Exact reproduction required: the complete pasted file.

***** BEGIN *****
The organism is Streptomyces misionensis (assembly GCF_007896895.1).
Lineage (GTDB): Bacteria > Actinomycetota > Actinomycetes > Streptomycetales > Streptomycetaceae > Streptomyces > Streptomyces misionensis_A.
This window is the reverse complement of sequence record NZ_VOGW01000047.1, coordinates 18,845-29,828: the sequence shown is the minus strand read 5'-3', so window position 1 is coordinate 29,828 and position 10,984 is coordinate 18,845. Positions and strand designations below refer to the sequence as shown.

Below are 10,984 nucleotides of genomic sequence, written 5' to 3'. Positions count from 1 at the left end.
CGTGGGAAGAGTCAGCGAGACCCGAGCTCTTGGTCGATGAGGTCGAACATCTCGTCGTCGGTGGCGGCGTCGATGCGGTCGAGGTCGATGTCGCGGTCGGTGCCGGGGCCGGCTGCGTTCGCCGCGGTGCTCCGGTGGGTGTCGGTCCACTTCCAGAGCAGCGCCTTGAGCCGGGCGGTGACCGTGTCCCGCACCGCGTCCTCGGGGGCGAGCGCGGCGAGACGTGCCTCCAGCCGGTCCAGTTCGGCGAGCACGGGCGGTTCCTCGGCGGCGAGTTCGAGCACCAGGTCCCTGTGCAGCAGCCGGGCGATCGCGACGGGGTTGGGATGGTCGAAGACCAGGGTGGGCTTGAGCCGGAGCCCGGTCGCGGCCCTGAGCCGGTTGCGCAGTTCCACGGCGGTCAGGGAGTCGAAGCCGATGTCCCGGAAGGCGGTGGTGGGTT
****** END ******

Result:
The organism is Streptomyces misionensis (assembly GCF_007896895.1).
Lineage (GTDB): Bacteria > Actinomycetota > Actinomycetes > Streptomycetales > Streptomycetaceae > Streptomyces > Streptomyces misionensis_A.
This window is the reverse complement of sequence record NZ_VOGW01000047.1, coordinates 18,845-29,828: the sequence shown is the minus strand read 5'-3', so window position 1 is coordinate 29,828 and position 10,984 is coordinate 18,845. Positions and strand designations below refer to the sequence as shown.

Below are 10,984 nucleotides of genomic sequence, written 5' to 3'. Positions count from 1 at the left end.
CGTGGGAAGAGTCAGCGAGACCCGAGCTCTTGGTCGATGAGGTCGAACATCTCGTCGTCGGTGGCGGCGTCGATGCGGTCGAGGTCGATGTCGCGGTCGGTGCCGGGGCCGGCTGCGTTCGCCGCGGTGCTCCGGTGGGTGTCGGTCCACTTCCAGAGCAGCGCCTTGAGCCGGGCGGTGACCGTGTCCCGCACCGCGTCCTCGGGGGCGAGCGCGGCGAGACGTGCCTCCAGCCGGTCCAGTTCGGCGAGCACGGGCGGTTCCTCGGCGGCGAGTTCGAGCACCAGGTCCCTGTGCAGCAGCCGGGCGATCGCGACGGGGTTGGGATGGTCGAAGACCAGGGTGGGCTTGAGCCGGAGCCCGGTCGCGGCCCTGAGCCGGTTGCGCAGTTCCACGGCGGTCAGGGAGTCGAAGCCGATGTCCCGGAAGGCGGTGGTGGGTT